A heritage speaker is an individual (either born in the host country to an immigrant family or an immigrant child his/herself) that belongs to a community enclosed by the dominant one. Their exposure to a language other than the one spoken by the majority and used in mass media takes place at home and the community in early childhood. Lastly, this individual is educated in the dominant language, thus, not developing his/her first language on the same literacy levels as, in this case, English (Valdés, 2001; Hornberge and Wang, 2008; Montrul, 2012). Although college students in the Midwest and those self-identified as heritage speakers have claimed not to consume Internet content in Spanish, they have shown to text in Spanish as a way to keep in touch with friends and family both in the US and abroad (Velázquez, 2015). Given how Spanish heritage speakers use their non-dominant language both when texting and in the classroom setting, one might suggest that Spanish lessons focused solely drill activities involving grammar, vocabulary and some cultural facts render insufficient in their acquisition process. On that account, language lessons targeted to heritage speakers must built on what they already know and on the language they already using (Polinsky and Kagan, 2007), thusly, in this poster I present an activity that serves as a bridge between the use of a daily communicative tool among young adults and their pedagogical needs as heritage speakers of Spanish.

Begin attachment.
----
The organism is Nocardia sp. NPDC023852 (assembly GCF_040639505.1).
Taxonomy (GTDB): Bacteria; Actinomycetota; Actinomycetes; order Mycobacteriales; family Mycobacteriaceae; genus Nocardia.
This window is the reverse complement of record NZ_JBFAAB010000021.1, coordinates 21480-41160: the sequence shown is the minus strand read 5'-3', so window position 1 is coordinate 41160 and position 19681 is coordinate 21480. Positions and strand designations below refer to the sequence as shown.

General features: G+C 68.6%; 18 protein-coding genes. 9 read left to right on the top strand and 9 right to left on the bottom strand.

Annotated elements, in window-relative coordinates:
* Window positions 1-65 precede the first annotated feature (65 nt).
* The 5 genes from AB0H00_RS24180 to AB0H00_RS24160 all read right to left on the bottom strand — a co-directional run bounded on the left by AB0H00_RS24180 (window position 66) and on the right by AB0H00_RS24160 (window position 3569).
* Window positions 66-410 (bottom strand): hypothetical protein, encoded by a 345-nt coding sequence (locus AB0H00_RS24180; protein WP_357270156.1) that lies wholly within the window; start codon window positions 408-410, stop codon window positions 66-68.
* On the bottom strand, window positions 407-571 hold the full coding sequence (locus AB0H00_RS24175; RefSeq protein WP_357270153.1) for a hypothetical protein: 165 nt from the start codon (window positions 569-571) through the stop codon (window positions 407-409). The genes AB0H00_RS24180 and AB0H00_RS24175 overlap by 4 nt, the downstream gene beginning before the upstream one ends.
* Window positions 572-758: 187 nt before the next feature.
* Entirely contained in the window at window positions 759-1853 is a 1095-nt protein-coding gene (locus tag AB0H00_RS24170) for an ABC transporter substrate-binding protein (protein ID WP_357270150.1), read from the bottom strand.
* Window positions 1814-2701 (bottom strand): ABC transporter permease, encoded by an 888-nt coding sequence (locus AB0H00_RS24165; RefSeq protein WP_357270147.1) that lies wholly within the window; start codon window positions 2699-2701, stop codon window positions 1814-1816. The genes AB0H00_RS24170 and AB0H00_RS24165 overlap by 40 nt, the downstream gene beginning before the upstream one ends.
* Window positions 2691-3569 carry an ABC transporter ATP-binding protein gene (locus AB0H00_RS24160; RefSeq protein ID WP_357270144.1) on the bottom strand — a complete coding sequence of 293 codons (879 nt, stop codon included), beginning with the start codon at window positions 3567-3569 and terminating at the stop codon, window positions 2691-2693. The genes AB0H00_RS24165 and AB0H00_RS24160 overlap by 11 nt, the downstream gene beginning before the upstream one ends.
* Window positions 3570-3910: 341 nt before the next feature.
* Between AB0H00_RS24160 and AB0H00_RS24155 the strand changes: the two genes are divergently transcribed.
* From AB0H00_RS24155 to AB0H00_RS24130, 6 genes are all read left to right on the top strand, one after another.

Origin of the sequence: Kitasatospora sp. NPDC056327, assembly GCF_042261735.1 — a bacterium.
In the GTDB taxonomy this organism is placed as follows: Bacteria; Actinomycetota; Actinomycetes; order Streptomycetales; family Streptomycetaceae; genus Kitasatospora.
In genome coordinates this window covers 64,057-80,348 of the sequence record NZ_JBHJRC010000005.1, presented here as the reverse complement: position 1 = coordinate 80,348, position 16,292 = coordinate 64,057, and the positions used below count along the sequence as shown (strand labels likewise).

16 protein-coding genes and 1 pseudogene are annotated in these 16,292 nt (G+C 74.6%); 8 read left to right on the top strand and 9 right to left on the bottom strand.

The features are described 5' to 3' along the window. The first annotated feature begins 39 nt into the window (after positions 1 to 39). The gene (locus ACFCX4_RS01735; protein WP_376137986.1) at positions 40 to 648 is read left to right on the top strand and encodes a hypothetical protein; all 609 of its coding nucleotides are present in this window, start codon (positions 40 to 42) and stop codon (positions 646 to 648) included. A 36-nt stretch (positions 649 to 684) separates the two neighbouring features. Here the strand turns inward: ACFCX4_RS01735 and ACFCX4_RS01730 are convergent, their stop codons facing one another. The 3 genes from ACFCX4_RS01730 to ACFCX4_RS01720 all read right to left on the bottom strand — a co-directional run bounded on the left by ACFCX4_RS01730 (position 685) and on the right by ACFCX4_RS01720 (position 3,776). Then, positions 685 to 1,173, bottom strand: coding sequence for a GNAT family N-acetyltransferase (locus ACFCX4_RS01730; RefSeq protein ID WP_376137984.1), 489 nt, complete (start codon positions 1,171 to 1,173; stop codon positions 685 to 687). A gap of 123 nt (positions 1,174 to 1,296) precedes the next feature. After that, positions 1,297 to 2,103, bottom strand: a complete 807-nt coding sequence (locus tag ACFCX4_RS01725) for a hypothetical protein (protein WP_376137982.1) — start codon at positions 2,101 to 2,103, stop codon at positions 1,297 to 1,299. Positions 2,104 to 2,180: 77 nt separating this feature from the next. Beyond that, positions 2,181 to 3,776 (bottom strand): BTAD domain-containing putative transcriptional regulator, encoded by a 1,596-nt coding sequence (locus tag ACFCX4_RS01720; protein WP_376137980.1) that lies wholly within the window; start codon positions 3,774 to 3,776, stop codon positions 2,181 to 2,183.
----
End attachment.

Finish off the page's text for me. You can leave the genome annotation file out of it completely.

First, I take into account the characteristics of the heritage speakers, as presented in my definition above, and I pay attention to their pedagogical needs for, despite the variation on language level among Spanish heritage speakers, it is possible to identify some basic objectives that heritage language learners have to achieve. According to Valdés (1997), their main goal is to maintain the heritage language while also acquiring a formal, standard or prestigious variety of that language. Also, the need to expand their abilities as bilingual speakers extends to the need of acquiring academic skills in their heritage language by transferring their literacy skills from the instruction language at school. Finally, besides focusing on the development of linguistic skills, courses for heritage speakers also need to encourage a positive attitude towards their heritage language as well as help acquiring or developing cultural awareness of the use of the languages they know. The present poster develops the activity “Texting en español” by taking text messages produced by the students as real examples to work with in order to improve orthography and become aware of lexical varieties with special emphasis on the connection to the community of each student. The activity approaches second-generation bilingual learners in a course to improve transferring oral utterances (their main use of Spanish) into written productions at the Intermediate level as it encourages students to read and write simple texts in the first weeks of the semester. Gradually, students would be producing longer and more complex works, incorporating to each unit the aforementioned pedagogical needs. Through a series of activities in “Texting en español”, students have to discuss the use of texting in English and in Spanish by paying special attention to the reasons and purposes of using their heritage language. Additionally, these activities gather a rich corpus of text messages students have sent and received in Spanish to/from friends and close or distant family. These two exercises lead the students to consider their own production in Spanish as they also learn about orthography and the differences between constructions such as “haber” vs. “a ver,” or “ahí” vs. “hay” vs. “¡ay,” etc. By connecting sharing both similar, and distinct expressions in different Hispanic communities in the US, students also reflect on the use of colloquial words and abbreviations in their texts in connection to the recipient of the message. Finally, whereas the linguistic progress of second language students is usually assessed on a summative assessment by comparing their learning against a standard by means of quizzes, midterm exams, final papers, etc., it is crucial that heritage language learners’ progress be assessed on a formative basis. This type of assessment allows for the supervision of the student learning process by providing ongoing feedback that not only helps students identify those areas where they need to work on, but it also helps the instructor in identifying those areas that need further clarification. For that reason, the poster also presents an evaluation for this type of activity targeted to heritage language learners. In contributing to a better practice of teaching Spanish to heritage language learners in college, this poster presents an example of how to develop activities that establish connections between the use of the heritage language in real life, different linguistic levels and the academic abilities of students (Potowski, 2005) by university instructors of Spanish.
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